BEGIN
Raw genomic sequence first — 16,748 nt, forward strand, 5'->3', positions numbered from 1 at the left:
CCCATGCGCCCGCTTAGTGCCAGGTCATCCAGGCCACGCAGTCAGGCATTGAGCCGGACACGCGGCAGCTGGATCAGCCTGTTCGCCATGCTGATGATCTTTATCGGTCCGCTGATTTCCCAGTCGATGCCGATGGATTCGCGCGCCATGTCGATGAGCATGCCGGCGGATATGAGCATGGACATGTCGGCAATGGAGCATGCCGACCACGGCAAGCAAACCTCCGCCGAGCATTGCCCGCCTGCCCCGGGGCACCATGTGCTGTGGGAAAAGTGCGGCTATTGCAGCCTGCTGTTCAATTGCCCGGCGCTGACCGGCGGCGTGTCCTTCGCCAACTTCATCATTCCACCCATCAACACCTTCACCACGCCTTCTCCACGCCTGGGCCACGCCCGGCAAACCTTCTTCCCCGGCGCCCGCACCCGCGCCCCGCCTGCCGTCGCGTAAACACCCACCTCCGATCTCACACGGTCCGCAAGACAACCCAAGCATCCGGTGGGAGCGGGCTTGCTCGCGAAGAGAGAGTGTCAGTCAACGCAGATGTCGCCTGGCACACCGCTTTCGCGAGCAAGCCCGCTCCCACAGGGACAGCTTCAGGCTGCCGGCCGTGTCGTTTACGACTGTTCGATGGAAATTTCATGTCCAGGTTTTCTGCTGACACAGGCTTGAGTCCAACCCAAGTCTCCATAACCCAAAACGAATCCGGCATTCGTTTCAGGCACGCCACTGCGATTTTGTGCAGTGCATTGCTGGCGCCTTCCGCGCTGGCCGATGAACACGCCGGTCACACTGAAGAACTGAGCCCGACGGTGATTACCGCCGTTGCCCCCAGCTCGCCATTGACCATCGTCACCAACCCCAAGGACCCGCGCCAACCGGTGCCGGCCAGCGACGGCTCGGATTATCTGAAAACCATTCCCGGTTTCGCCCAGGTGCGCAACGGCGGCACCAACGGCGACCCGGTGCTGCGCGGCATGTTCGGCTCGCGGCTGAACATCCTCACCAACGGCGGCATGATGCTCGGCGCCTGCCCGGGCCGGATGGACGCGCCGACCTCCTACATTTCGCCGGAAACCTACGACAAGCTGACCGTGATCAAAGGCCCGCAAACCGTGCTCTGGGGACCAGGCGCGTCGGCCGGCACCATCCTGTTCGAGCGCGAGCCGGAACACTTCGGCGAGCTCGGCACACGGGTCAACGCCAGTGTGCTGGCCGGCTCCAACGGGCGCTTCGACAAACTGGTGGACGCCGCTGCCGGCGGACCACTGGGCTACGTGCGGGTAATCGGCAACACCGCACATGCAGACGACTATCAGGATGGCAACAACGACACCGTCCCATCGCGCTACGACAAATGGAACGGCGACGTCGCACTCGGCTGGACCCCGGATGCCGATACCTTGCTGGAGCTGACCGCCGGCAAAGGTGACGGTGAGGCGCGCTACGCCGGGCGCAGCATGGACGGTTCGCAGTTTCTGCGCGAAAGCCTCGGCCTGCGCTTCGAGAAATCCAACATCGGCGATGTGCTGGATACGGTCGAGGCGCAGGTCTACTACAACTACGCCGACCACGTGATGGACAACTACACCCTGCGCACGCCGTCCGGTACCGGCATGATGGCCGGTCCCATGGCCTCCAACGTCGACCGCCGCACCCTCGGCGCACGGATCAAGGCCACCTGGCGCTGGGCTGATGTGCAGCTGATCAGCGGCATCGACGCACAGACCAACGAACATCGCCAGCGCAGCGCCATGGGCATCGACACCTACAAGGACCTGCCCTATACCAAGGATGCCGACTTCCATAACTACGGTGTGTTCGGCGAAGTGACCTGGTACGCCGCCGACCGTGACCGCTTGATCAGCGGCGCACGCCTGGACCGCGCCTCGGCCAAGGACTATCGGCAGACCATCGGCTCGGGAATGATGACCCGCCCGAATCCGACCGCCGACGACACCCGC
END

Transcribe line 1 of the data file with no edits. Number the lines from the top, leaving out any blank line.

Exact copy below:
Raw genomic sequence first — 16,748 nt, forward strand, 5'->3', positions numbered from 1 at the left: